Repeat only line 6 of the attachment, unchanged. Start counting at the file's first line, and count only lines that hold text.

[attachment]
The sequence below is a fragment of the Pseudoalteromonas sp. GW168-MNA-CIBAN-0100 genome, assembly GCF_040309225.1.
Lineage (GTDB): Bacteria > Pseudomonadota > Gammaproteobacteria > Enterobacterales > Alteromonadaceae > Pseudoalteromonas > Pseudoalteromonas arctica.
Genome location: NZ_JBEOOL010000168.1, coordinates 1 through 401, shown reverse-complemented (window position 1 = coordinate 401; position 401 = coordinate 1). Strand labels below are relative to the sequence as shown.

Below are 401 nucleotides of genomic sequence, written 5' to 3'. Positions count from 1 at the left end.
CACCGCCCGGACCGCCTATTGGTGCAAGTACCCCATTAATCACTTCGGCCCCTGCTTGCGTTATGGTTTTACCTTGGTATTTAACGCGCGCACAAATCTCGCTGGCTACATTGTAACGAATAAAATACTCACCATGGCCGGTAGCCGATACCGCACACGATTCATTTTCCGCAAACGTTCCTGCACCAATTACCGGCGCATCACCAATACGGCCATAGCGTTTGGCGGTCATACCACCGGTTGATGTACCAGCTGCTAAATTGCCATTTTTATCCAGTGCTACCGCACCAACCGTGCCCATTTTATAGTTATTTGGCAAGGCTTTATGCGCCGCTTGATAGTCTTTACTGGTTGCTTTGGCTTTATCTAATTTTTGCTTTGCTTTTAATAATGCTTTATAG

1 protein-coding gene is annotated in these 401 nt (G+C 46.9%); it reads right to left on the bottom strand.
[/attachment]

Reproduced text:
1 protein-coding gene is annotated in these 401 nt (G+C 46.9%); it reads right to left on the bottom strand.